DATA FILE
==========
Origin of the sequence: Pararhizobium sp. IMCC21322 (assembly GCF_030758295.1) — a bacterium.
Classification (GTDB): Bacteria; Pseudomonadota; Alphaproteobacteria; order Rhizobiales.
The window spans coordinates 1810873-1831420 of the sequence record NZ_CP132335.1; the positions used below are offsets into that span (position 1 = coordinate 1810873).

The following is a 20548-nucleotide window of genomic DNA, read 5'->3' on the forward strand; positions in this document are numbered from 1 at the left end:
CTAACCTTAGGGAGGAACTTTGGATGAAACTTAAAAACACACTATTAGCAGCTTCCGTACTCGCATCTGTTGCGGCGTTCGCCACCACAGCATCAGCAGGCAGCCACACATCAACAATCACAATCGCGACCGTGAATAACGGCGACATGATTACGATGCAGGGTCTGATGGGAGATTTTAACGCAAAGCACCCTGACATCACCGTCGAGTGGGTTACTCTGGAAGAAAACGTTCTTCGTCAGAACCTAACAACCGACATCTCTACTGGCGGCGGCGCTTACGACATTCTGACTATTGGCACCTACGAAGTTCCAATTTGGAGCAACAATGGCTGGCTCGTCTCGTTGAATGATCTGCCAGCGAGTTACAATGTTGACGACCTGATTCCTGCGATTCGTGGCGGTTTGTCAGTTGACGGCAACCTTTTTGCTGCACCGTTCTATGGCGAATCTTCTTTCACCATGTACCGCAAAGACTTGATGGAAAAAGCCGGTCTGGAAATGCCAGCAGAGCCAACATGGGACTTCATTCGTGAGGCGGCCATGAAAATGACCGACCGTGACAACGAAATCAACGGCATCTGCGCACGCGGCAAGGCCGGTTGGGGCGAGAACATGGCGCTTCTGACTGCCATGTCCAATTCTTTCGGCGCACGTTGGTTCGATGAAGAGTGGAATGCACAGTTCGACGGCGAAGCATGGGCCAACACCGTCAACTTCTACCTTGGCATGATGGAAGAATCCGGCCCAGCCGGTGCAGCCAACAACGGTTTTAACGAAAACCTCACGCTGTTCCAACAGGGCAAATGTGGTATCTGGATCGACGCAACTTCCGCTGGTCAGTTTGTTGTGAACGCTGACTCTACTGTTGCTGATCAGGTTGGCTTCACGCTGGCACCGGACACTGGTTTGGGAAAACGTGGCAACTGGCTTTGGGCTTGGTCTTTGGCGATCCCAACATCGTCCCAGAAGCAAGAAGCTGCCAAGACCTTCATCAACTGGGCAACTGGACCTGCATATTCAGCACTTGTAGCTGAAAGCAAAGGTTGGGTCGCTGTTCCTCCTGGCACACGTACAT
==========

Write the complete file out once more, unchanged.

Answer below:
Origin of the sequence: Pararhizobium sp. IMCC21322 (assembly GCF_030758295.1) — a bacterium.
Classification (GTDB): Bacteria; Pseudomonadota; Alphaproteobacteria; order Rhizobiales.
The window spans coordinates 1810873-1831420 of the sequence record NZ_CP132335.1; the positions used below are offsets into that span (position 1 = coordinate 1810873).

The following is a 20548-nucleotide window of genomic DNA, read 5'->3' on the forward strand; positions in this document are numbered from 1 at the left end:
CTAACCTTAGGGAGGAACTTTGGATGAAACTTAAAAACACACTATTAGCAGCTTCCGTACTCGCATCTGTTGCGGCGTTCGCCACCACAGCATCAGCAGGCAGCCACACATCAACAATCACAATCGCGACCGTGAATAACGGCGACATGATTACGATGCAGGGTCTGATGGGAGATTTTAACGCAAAGCACCCTGACATCACCGTCGAGTGGGTTACTCTGGAAGAAAACGTTCTTCGTCAGAACCTAACAACCGACATCTCTACTGGCGGCGGCGCTTACGACATTCTGACTATTGGCACCTACGAAGTTCCAATTTGGAGCAACAATGGCTGGCTCGTCTCGTTGAATGATCTGCCAGCGAGTTACAATGTTGACGACCTGATTCCTGCGATTCGTGGCGGTTTGTCAGTTGACGGCAACCTTTTTGCTGCACCGTTCTATGGCGAATCTTCTTTCACCATGTACCGCAAAGACTTGATGGAAAAAGCCGGTCTGGAAATGCCAGCAGAGCCAACATGGGACTTCATTCGTGAGGCGGCCATGAAAATGACCGACCGTGACAACGAAATCAACGGCATCTGCGCACGCGGCAAGGCCGGTTGGGGCGAGAACATGGCGCTTCTGACTGCCATGTCCAATTCTTTCGGCGCACGTTGGTTCGATGAAGAGTGGAATGCACAGTTCGACGGCGAAGCATGGGCCAACACCGTCAACTTCTACCTTGGCATGATGGAAGAATCCGGCCCAGCCGGTGCAGCCAACAACGGTTTTAACGAAAACCTCACGCTGTTCCAACAGGGCAAATGTGGTATCTGGATCGACGCAACTTCCGCTGGTCAGTTTGTTGTGAACGCTGACTCTACTGTTGCTGATCAGGTTGGCTTCACGCTGGCACCGGACACTGGTTTGGGAAAACGTGGCAACTGGCTTTGGGCTTGGTCTTTGGCGATCCCAACATCGTCCCAGAAGCAAGAAGCTGCCAAGACCTTCATCAACTGGGCAACTGGACCTGCATATTCAGCACTTGTAGCTGAAAGCAAAGGTTGGGTCGCTGTTCCTCCTGGCACACGTACAT